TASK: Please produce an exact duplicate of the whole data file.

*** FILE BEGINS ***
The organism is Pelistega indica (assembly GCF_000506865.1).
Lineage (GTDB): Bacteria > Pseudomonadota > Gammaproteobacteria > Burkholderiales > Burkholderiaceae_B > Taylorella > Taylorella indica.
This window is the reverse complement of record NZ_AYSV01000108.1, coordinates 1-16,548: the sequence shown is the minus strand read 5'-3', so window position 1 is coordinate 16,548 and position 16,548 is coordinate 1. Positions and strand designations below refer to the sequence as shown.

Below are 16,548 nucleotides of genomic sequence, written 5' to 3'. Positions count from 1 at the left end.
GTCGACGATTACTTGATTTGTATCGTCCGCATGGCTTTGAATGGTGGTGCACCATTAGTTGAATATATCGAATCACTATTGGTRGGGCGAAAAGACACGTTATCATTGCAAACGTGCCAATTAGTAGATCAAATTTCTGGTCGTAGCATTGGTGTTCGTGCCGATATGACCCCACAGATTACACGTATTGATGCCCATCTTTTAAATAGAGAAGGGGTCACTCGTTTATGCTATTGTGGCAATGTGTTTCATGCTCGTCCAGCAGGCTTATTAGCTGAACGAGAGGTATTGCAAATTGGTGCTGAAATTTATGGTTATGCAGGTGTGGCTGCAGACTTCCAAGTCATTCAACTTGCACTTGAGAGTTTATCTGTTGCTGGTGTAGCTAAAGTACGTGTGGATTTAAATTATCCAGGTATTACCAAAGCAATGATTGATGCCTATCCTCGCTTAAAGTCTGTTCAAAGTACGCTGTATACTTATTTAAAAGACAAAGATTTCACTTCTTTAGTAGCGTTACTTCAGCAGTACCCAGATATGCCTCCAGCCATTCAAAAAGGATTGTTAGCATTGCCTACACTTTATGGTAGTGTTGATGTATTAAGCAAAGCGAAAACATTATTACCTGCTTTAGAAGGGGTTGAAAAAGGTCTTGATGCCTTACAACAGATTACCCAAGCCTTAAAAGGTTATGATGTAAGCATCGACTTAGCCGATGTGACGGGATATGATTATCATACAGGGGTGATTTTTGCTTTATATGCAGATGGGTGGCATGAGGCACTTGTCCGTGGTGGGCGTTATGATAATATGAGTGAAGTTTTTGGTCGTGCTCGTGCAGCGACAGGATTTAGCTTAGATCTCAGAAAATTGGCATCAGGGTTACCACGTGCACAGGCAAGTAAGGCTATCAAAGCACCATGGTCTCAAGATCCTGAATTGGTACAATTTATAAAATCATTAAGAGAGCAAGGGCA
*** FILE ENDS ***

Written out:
The organism is Pelistega indica (assembly GCF_000506865.1).
Lineage (GTDB): Bacteria > Pseudomonadota > Gammaproteobacteria > Burkholderiales > Burkholderiaceae_B > Taylorella > Taylorella indica.
This window is the reverse complement of record NZ_AYSV01000108.1, coordinates 1-16,548: the sequence shown is the minus strand read 5'-3', so window position 1 is coordinate 16,548 and position 16,548 is coordinate 1. Positions and strand designations below refer to the sequence as shown.

Below are 16,548 nucleotides of genomic sequence, written 5' to 3'. Positions count from 1 at the left end.
GTCGACGATTACTTGATTTGTATCGTCCGCATGGCTTTGAATGGTGGTGCACCATTAGTTGAATATATCGAATCACTATTGGTRGGGCGAAAAGACACGTTATCATTGCAAACGTGCCAATTAGTAGATCAAATTTCTGGTCGTAGCATTGGTGTTCGTGCCGATATGACCCCACAGATTACACGTATTGATGCCCATCTTTTAAATAGAGAAGGGGTCACTCGTTTATGCTATTGTGGCAATGTGTTTCATGCTCGTCCAGCAGGCTTATTAGCTGAACGAGAGGTATTGCAAATTGGTGCTGAAATTTATGGTTATGCAGGTGTGGCTGCAGACTTCCAAGTCATTCAACTTGCACTTGAGAGTTTATCTGTTGCTGGTGTAGCTAAAGTACGTGTGGATTTAAATTATCCAGGTATTACCAAAGCAATGATTGATGCCTATCCTCGCTTAAAGTCTGTTCAAAGTACGCTGTATACTTATTTAAAAGACAAAGATTTCACTTCTTTAGTAGCGTTACTTCAGCAGTACCCAGATATGCCTCCAGCCATTCAAAAAGGATTGTTAGCATTGCCTACACTTTATGGTAGTGTTGATGTATTAAGCAAAGCGAAAACATTATTACCTGCTTTAGAAGGGGTTGAAAAAGGTCTTGATGCCTTACAACAGATTACCCAAGCCTTAAAAGGTTATGATGTAAGCATCGACTTAGCCGATGTGACGGGATATGATTATCATACAGGGGTGATTTTTGCTTTATATGCAGATGGGTGGCATGAGGCACTTGTCCGTGGTGGGCGTTATGATAATATGAGTGAAGTTTTTGGTCGTGCTCGTGCAGCGACAGGATTTAGCTTAGATCTCAGAAAATTGGCATCAGGGTTACCACGTGCACAGGCAAGTAAGGCTATCAAAGCACCATGGTCTCAAGATCCTGAATTGGTACAATTTATAAAATCATTAAGAGAGCAAGGGCA